A lively and edifying narrative with lessons for today.



In her first book, Purnell gets our nerve endings tingling with an exploration of the interplay of mind and body as seen through the lens of the Enlightenment.

The author, a history instructor and “lover of bizarre facts,” presents 10 episodic chapters plumbing the effects of 18th-century ideas and technologies on human culture. Of particular interest are her considerations of the philosophes, polyglots whose studies were not confined to formulating esoteric principles but rather practical applications, girded by the Enlightenment's belief in human perfectibility. For Purnell's purposes, the 18th century is defined as the period from 1690 to 1830, a time when societies were fascinated with every aspect of the senses, often ascribing to us more than the five basic ones recognized today. Purnell demonstrates how Enlightenment thinkers, building on new theories of the brain and nervous system, began with the premise that all we have of knowledge derives from the uses of our senses and then avidly pursued an understanding of their relationships to each other. The author presents the senses as a complex weave, and her book, a fine companion to Diane Ackerman's A Natural History of the Senses (1990), is by turns thoughtful, quirky, and richly—sometimes excessively—detailed. It can be surprisingly moving, as in the chapter chronicling the rise of philanthropic societies, which created a dramatic shift in the way the handicapped were viewed, reflecting the Enlightenment's impulse to engage all citizens in society. Purnell effectively scrutinizes modern perceptions of the Enlightenment as a time wholly dominated by reason and the scientific method. She also examines the dark side of the era's theories of physical perfectibility while reacquainting readers with Enlightenment thinkers both famous and forgotten. If not all of her arguments are convincing, they remain succinctly rendered: “The senses not only allowed access to pleasure, but they also lifted Nature's veil, allowing humans to understand the deeper patterns of the world.”

A lively and edifying narrative with lessons for today.

Pub Date: Feb. 7, 2017

ISBN: 978-0-393-24937-8

Page Count: 288

Publisher: Norton

Review Posted Online: Nov. 23, 2016

Kirkus Reviews Issue: Dec. 1, 2016

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If the authors are serious, this is a silly, distasteful book. If they are not, it’s a brilliant satire.


The authors have created a sort of anti-Book of Virtues in this encyclopedic compendium of the ways and means of power.

Everyone wants power and everyone is in a constant duplicitous game to gain more power at the expense of others, according to Greene, a screenwriter and former editor at Esquire (Elffers, a book packager, designed the volume, with its attractive marginalia). We live today as courtiers once did in royal courts: we must appear civil while attempting to crush all those around us. This power game can be played well or poorly, and in these 48 laws culled from the history and wisdom of the world’s greatest power players are the rules that must be followed to win. These laws boil down to being as ruthless, selfish, manipulative, and deceitful as possible. Each law, however, gets its own chapter: “Conceal Your Intentions,” “Always Say Less Than Necessary,” “Pose as a Friend, Work as a Spy,” and so on. Each chapter is conveniently broken down into sections on what happened to those who transgressed or observed the particular law, the key elements in this law, and ways to defensively reverse this law when it’s used against you. Quotations in the margins amplify the lesson being taught. While compelling in the way an auto accident might be, the book is simply nonsense. Rules often contradict each other. We are told, for instance, to “be conspicuous at all cost,” then told to “behave like others.” More seriously, Greene never really defines “power,” and he merely asserts, rather than offers evidence for, the Hobbesian world of all against all in which he insists we live. The world may be like this at times, but often it isn’t. To ask why this is so would be a far more useful project.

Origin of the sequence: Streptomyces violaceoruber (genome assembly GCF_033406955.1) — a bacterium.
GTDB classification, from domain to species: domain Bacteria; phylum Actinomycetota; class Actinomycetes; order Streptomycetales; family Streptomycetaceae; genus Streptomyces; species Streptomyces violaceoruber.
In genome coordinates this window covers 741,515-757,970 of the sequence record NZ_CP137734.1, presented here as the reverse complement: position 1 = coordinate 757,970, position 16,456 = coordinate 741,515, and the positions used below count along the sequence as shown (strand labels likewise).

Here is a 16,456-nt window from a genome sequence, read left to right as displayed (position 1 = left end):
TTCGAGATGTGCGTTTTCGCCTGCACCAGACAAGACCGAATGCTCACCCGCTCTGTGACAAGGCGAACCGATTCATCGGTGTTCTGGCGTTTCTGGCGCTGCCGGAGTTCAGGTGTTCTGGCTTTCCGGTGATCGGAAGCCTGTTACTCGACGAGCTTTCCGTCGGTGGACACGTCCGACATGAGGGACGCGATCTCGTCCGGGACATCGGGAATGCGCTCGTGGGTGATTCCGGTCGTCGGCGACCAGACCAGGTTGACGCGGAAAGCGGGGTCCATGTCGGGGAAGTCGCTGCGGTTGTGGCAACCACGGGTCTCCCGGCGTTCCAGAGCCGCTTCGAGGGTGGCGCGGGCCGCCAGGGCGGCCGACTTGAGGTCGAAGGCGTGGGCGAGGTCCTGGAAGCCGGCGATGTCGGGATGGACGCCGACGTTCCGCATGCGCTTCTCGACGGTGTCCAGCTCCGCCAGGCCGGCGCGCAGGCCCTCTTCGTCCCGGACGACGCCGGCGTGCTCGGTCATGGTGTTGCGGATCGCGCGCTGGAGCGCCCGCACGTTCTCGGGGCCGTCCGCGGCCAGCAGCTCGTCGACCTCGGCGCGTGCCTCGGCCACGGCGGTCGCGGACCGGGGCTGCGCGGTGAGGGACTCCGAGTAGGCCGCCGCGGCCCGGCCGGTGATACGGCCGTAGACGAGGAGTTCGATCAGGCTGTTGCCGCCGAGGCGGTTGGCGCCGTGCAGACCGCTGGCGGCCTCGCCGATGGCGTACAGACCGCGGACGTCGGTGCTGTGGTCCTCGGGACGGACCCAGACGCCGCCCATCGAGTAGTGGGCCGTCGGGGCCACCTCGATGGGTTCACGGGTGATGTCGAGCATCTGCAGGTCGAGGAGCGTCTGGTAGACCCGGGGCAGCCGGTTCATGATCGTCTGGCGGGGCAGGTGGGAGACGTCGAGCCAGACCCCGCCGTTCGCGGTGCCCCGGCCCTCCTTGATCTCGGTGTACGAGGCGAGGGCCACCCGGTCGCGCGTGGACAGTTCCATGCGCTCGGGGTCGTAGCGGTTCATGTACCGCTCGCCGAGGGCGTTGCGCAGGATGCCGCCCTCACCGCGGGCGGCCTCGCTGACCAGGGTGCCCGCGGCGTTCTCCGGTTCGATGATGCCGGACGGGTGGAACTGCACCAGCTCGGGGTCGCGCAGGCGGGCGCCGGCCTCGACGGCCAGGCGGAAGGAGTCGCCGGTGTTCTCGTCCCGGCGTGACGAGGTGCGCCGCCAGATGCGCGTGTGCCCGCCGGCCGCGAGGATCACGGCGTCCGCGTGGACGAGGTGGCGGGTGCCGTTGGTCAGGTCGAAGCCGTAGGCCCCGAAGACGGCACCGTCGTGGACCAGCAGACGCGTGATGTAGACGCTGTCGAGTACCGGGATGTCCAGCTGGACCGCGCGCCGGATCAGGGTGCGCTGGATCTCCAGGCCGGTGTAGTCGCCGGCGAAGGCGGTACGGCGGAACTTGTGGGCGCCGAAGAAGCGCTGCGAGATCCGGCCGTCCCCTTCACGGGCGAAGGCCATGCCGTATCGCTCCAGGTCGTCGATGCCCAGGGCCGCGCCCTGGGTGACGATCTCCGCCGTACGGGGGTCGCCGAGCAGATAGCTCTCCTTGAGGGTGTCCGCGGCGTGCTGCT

If the authors are serious, this is a silly, distasteful book. If they are not, it’s a brilliant satire.

Pub Date: Sept. 1, 1998

ISBN: 0-670-88146-5

Page Count: 430

Publisher: Viking

Review Posted Online: May 20, 2010

Kirkus Reviews Issue: July 15, 1998

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The author's youthfulness helps to assure the inevitable comparison with the Anne Frank diary although over and above the...


Elie Wiesel spent his early years in a small Transylvanian town as one of four children. 

He was the only one of the family to survive what Francois Maurois, in his introduction, calls the "human holocaust" of the persecution of the Jews, which began with the restrictions, the singularization of the yellow star, the enclosure within the ghetto, and went on to the mass deportations to the ovens of Auschwitz and Buchenwald. There are unforgettable and horrifying scenes here in this spare and sombre memoir of this experience of the hanging of a child, of his first farewell with his father who leaves him an inheritance of a knife and a spoon, and of his last goodbye at Buchenwald his father's corpse is already cold let alone the long months of survival under unconscionable conditions. 

The author's youthfulness helps to assure the inevitable comparison with the Anne Frank diary although over and above the sphere of suffering shared, and in this case extended to the death march itself, there is no spiritual or emotional legacy here to offset any reader reluctance.

Pub Date: Jan. 16, 2006

ISBN: 0374500010

Page Count: 120

Publisher: Hill & Wang

Review Posted Online: Oct. 7, 2011

Kirkus Reviews Issue: Jan. 15, 2006

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